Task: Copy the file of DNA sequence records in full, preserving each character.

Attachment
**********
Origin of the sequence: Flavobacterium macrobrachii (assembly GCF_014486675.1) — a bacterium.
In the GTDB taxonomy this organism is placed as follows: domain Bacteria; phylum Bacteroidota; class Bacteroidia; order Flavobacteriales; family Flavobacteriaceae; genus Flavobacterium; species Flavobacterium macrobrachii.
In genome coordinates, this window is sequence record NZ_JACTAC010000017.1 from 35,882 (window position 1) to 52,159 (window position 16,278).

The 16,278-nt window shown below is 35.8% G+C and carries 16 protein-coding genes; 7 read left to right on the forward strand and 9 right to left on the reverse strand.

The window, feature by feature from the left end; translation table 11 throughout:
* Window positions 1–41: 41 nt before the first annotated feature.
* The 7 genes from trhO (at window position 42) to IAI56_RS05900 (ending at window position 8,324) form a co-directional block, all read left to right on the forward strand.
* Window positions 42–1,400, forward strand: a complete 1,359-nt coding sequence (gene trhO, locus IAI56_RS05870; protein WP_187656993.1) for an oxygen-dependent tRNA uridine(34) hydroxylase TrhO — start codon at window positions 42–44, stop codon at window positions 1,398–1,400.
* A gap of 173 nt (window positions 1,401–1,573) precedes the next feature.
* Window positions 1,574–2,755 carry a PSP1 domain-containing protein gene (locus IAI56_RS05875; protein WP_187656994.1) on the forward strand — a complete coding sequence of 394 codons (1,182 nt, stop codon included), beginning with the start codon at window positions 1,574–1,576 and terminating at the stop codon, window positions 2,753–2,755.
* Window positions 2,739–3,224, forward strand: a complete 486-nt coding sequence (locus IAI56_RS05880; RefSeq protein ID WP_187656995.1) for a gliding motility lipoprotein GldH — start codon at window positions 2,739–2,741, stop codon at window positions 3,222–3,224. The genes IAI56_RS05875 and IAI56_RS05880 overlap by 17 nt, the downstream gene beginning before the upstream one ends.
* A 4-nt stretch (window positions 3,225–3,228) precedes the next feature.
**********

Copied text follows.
Origin of the sequence: Flavobacterium macrobrachii (assembly GCF_014486675.1) — a bacterium.
In the GTDB taxonomy this organism is placed as follows: domain Bacteria; phylum Bacteroidota; class Bacteroidia; order Flavobacteriales; family Flavobacteriaceae; genus Flavobacterium; species Flavobacterium macrobrachii.
In genome coordinates, this window is sequence record NZ_JACTAC010000017.1 from 35,882 (window position 1) to 52,159 (window position 16,278).

The 16,278-nt window shown below is 35.8% G+C and carries 16 protein-coding genes; 7 read left to right on the forward strand and 9 right to left on the reverse strand.

The window, feature by feature from the left end; translation table 11 throughout:
* Window positions 1–41: 41 nt before the first annotated feature.
* The 7 genes from trhO (at window position 42) to IAI56_RS05900 (ending at window position 8,324) form a co-directional block, all read left to right on the forward strand.
* Window positions 42–1,400, forward strand: a complete 1,359-nt coding sequence (gene trhO, locus IAI56_RS05870; protein WP_187656993.1) for an oxygen-dependent tRNA uridine(34) hydroxylase TrhO — start codon at window positions 42–44, stop codon at window positions 1,398–1,400.
* A gap of 173 nt (window positions 1,401–1,573) precedes the next feature.
* Window positions 1,574–2,755 carry a PSP1 domain-containing protein gene (locus IAI56_RS05875; protein WP_187656994.1) on the forward strand — a complete coding sequence of 394 codons (1,182 nt, stop codon included), beginning with the start codon at window positions 1,574–1,576 and terminating at the stop codon, window positions 2,753–2,755.
* Window positions 2,739–3,224, forward strand: a complete 486-nt coding sequence (locus IAI56_RS05880; RefSeq protein ID WP_187656995.1) for a gliding motility lipoprotein GldH — start codon at window positions 2,739–2,741, stop codon at window positions 3,222–3,224. The genes IAI56_RS05875 and IAI56_RS05880 overlap by 17 nt, the downstream gene beginning before the upstream one ends.
* A 4-nt stretch (window positions 3,225–3,228) precedes the next feature.